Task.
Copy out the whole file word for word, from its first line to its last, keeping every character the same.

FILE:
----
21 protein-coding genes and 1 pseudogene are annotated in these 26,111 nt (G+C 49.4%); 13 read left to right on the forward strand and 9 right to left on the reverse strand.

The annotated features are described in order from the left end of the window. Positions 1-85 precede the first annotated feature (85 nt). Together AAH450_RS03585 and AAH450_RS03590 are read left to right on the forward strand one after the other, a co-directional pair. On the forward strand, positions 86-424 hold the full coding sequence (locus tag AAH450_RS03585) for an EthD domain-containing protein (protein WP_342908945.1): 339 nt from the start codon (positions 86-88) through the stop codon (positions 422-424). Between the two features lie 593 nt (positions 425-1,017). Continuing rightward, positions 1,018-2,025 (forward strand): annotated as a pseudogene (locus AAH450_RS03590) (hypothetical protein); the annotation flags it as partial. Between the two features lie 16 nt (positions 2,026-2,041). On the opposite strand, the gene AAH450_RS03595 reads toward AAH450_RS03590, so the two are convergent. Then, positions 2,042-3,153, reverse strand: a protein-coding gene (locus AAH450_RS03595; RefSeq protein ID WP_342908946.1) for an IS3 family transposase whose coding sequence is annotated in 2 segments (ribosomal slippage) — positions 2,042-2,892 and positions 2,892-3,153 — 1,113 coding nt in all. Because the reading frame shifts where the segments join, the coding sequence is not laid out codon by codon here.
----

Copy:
21 protein-coding genes and 1 pseudogene are annotated in these 26,111 nt (G+C 49.4%); 13 read left to right on the forward strand and 9 right to left on the reverse strand.

The annotated features are described in order from the left end of the window. Positions 1-85 precede the first annotated feature (85 nt). Together AAH450_RS03585 and AAH450_RS03590 are read left to right on the forward strand one after the other, a co-directional pair. On the forward strand, positions 86-424 hold the full coding sequence (locus tag AAH450_RS03585) for an EthD domain-containing protein (protein WP_342908945.1): 339 nt from the start codon (positions 86-88) through the stop codon (positions 422-424). Between the two features lie 593 nt (positions 425-1,017). Continuing rightward, positions 1,018-2,025 (forward strand): annotated as a pseudogene (locus AAH450_RS03590) (hypothetical protein); the annotation flags it as partial. Between the two features lie 16 nt (positions 2,026-2,041). On the opposite strand, the gene AAH450_RS03595 reads toward AAH450_RS03590, so the two are convergent. Then, positions 2,042-3,153, reverse strand: a protein-coding gene (locus AAH450_RS03595; RefSeq protein ID WP_342908946.1) for an IS3 family transposase whose coding sequence is annotated in 2 segments (ribosomal slippage) — positions 2,042-2,892 and positions 2,892-3,153 — 1,113 coding nt in all. Because the reading frame shifts where the segments join, the coding sequence is not laid out codon by codon here.